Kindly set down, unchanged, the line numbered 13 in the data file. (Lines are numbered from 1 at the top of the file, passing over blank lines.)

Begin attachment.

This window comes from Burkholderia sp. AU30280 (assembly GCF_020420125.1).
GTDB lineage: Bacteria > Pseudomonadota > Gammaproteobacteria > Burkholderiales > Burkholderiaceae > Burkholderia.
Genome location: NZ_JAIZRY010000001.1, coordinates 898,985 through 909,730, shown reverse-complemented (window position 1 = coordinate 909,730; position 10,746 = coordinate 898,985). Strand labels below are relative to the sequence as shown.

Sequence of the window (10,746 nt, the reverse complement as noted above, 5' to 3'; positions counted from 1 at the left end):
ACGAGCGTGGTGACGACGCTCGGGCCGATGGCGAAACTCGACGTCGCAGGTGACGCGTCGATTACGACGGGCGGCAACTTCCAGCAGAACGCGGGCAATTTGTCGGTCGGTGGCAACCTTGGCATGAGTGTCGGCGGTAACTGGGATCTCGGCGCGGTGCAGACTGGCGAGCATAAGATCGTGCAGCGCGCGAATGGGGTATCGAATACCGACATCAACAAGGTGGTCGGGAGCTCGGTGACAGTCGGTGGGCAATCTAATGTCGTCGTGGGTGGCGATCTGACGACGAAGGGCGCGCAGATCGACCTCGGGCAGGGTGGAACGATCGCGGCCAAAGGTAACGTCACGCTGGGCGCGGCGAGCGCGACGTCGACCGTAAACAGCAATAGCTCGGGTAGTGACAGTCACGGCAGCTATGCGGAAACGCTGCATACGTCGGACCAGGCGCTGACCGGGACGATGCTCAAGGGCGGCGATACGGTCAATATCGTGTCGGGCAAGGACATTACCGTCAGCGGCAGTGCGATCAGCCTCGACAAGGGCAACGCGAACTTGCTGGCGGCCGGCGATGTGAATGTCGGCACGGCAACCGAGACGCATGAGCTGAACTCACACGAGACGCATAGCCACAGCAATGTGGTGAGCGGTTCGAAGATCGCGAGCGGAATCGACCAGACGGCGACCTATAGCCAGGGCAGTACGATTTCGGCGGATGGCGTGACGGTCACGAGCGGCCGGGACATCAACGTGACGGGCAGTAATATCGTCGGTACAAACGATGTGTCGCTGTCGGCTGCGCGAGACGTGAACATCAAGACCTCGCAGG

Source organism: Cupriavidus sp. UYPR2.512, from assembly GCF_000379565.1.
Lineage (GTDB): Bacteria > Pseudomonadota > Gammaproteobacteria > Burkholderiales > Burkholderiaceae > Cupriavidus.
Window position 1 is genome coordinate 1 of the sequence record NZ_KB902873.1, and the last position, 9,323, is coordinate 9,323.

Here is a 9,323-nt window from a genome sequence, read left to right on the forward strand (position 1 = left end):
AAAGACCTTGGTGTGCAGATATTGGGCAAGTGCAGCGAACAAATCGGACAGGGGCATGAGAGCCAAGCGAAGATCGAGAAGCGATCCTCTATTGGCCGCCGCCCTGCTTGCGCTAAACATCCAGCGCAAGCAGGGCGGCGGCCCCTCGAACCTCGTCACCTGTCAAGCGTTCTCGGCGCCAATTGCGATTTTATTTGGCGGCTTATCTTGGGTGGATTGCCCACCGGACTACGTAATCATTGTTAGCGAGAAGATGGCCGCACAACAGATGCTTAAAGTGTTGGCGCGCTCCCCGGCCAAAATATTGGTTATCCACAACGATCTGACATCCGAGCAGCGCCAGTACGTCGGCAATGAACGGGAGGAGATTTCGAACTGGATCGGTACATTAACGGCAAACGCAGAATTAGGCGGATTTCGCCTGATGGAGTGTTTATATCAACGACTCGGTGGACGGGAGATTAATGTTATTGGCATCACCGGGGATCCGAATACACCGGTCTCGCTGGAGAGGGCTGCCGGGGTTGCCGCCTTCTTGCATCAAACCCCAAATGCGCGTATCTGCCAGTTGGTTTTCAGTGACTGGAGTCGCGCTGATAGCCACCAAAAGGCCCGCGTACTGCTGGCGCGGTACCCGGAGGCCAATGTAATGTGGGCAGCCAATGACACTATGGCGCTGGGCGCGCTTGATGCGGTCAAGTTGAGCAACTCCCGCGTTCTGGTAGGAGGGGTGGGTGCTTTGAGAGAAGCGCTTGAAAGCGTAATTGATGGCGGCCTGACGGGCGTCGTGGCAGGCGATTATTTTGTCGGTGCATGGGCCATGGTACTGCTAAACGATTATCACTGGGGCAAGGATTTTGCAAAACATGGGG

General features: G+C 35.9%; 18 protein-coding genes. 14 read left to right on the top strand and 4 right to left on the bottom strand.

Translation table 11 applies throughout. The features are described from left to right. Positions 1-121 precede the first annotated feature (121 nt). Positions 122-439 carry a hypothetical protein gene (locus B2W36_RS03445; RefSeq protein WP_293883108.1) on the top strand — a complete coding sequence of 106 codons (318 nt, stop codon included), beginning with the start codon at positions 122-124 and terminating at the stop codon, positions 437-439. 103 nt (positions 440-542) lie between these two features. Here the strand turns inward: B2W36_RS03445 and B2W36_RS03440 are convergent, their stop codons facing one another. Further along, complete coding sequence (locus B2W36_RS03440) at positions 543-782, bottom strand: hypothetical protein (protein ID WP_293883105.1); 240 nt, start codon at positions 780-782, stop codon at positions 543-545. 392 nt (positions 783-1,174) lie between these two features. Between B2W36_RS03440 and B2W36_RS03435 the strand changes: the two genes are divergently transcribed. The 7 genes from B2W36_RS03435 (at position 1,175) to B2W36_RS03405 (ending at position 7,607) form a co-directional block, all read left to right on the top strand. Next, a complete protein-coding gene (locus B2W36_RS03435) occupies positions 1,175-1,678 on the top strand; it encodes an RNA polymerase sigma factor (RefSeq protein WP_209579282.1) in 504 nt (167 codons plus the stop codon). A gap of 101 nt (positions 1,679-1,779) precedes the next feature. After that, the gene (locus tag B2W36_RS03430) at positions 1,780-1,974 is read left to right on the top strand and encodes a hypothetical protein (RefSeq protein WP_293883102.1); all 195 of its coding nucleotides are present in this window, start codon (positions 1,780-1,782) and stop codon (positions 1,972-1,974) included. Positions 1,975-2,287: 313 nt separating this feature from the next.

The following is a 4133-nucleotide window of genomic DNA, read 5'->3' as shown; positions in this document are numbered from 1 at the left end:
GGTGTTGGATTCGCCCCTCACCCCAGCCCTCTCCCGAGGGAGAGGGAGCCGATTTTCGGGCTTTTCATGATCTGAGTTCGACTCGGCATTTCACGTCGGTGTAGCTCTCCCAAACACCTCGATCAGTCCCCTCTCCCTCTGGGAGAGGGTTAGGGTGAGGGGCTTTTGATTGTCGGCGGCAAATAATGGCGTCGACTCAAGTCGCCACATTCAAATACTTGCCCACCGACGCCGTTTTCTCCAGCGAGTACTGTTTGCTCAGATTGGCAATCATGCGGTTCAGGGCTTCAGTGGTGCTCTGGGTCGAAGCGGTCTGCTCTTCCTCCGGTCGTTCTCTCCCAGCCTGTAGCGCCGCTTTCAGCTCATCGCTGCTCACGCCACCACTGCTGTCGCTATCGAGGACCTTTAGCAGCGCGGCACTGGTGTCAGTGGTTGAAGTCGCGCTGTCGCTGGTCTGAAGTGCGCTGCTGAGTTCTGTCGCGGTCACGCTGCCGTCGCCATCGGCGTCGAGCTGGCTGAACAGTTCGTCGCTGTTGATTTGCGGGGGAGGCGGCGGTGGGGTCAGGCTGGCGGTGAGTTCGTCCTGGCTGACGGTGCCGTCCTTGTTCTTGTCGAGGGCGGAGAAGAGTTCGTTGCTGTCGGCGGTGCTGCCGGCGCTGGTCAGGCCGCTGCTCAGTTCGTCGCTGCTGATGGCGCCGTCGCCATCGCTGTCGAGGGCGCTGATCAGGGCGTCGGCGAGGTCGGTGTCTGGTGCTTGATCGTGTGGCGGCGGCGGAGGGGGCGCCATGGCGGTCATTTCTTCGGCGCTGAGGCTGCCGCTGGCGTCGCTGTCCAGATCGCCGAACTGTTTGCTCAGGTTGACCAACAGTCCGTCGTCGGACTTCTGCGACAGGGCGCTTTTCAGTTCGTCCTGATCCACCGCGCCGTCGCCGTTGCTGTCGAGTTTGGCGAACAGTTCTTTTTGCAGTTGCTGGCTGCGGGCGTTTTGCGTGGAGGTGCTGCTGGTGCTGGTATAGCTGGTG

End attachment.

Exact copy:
The following is a 4133-nucleotide window of genomic DNA, read 5'->3' as shown; positions in this document are numbered from 1 at the left end: